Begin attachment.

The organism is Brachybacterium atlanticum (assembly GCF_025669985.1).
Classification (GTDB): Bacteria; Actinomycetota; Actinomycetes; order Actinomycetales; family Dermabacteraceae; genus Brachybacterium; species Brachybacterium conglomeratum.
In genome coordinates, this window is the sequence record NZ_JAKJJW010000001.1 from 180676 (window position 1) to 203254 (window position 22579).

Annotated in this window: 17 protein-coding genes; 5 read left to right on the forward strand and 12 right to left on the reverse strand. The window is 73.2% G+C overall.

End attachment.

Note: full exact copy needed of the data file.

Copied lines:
The organism is Brachybacterium atlanticum (assembly GCF_025669985.1).
Classification (GTDB): Bacteria; Actinomycetota; Actinomycetes; order Actinomycetales; family Dermabacteraceae; genus Brachybacterium; species Brachybacterium conglomeratum.
In genome coordinates, this window is the sequence record NZ_JAKJJW010000001.1 from 180676 (window position 1) to 203254 (window position 22579).

Annotated in this window: 17 protein-coding genes; 5 read left to right on the forward strand and 12 right to left on the reverse strand. The window is 73.2% G+C overall.